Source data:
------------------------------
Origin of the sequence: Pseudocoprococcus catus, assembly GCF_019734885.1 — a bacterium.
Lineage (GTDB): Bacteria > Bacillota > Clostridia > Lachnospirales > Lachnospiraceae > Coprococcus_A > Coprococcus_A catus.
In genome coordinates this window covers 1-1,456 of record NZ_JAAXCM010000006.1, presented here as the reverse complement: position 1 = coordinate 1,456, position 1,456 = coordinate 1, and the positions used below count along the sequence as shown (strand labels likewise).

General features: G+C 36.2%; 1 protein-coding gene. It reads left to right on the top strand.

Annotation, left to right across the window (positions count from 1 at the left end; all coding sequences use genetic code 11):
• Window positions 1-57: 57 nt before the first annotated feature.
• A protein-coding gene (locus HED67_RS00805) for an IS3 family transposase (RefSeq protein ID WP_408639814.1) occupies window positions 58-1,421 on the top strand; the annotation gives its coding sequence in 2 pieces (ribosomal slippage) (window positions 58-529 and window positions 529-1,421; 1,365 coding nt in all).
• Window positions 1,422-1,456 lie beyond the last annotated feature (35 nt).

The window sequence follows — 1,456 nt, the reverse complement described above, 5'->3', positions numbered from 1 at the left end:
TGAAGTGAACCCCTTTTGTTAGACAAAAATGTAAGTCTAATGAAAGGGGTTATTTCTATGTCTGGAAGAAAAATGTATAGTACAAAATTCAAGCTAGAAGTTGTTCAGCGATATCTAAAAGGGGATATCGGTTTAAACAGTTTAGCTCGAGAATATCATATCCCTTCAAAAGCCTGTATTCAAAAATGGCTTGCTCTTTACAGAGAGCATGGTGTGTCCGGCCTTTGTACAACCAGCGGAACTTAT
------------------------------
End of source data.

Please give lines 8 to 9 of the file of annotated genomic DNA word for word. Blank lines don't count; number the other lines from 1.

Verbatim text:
• Window positions 1,422-1,456 lie beyond the last annotated feature (35 nt).

The window sequence follows — 1,456 nt, the reverse complement described above, 5'->3', positions numbered from 1 at the left end: